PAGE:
Submitted to: American Society for Microbiology Annual Meeting
Publication Type: Abstract only
Publication Acceptance Date: 4/21/2006
Publication Date: 5/21/2006
Citation: Wilkinson, J.R., Yu, J., Abbas, H.K., Scheffler, B.E., Kim, H.S., Nierman, W.C., Bhatnagar, D., Cleveland, T.E. 2006. Media shift of Aspergillus parasiticus cultures for studying the molecular regulation of aflatoxin. In: Proceedings of the American Society for Microbiology Annual Meeting, May 21-26, 2006, Orlando, FL. Abstract #O-064, p. 433. Interpretive Summary:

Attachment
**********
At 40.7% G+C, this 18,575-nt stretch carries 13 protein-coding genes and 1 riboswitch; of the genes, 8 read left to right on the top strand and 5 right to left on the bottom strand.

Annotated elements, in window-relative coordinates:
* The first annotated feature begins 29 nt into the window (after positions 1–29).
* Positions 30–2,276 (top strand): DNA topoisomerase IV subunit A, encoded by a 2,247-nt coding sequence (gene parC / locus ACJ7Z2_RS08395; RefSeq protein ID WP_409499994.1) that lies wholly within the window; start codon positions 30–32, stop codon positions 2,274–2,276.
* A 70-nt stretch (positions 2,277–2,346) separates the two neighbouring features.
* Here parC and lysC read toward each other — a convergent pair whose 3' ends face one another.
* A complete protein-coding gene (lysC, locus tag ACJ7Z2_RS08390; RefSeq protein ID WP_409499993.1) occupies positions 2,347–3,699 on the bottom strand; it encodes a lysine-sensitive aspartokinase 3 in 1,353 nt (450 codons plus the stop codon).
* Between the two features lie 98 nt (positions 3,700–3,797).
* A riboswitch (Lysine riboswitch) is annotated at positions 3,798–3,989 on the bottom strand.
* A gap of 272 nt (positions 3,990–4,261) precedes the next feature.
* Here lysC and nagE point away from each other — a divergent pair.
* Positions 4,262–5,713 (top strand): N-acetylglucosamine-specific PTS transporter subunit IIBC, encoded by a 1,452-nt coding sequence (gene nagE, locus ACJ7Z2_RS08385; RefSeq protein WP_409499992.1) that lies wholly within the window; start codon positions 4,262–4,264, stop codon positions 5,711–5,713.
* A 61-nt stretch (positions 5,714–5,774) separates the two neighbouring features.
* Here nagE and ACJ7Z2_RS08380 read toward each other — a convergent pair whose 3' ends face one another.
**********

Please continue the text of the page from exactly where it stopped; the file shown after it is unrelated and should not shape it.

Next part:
Technical Abstract: Aflatoxins are secondary metabolites produced by the fungi Aspergillus flavus and A. parasiticus. These compounds are toxic and carcinogenic. Many nutritional and environmental factors are known to affect aflatoxin formation. In order to better understand the molecular mechanisms that control or regulate aflatoxin production, microarrays containing 5,002 unique A. flavus gene amplicons were used for a time course study of A. parasiticus. Mycelia were isolated from A. parasiticus grown 48 hours in Yeast Extract (YE), an incomplete media, and then shifted to Yeast Extract Sucrose (YES), a complete media. Tissue was isolated from the 48 YE sample and at 3, 6, 12, 18, 24 and 48 hours after shifting to the YES. The isolated tissues were used for RNA and aflatoxin extractions. After the shift from YE to YES, aflatoxin levels were found to initially decrease before increasing and surpassing initial production. Aflatoxin levels were reduced by 3 hours post-shift, the biosynthesis remained depressed until 18 hours post-shift when levels increase to half of YE levels. By 24 hours post-shift toxin biosynthesis had exceeded that in YE by 10 fold. Microarray analysis was done to compare 48 hr YE to post-shift YES samples. The analyses revealed that the transcript levels of several aflatoxin biosynthetic pathway genes within the aflatoxin gene cluster were temporarily reduced at 6 hours post-shift, but returned to levels similar to YE by 12 hours post-shift. ANOVA of the results revealed that the expression of 173 genes were significantly altered (increased or decreased) across all experiments, including norB and verB (ie. genes within the biosynthetic cluster). Using these genes expression profiles as templates, candidate genes will be identified that function to regulate aflatoxin biosynthesis at either the gene or protein level.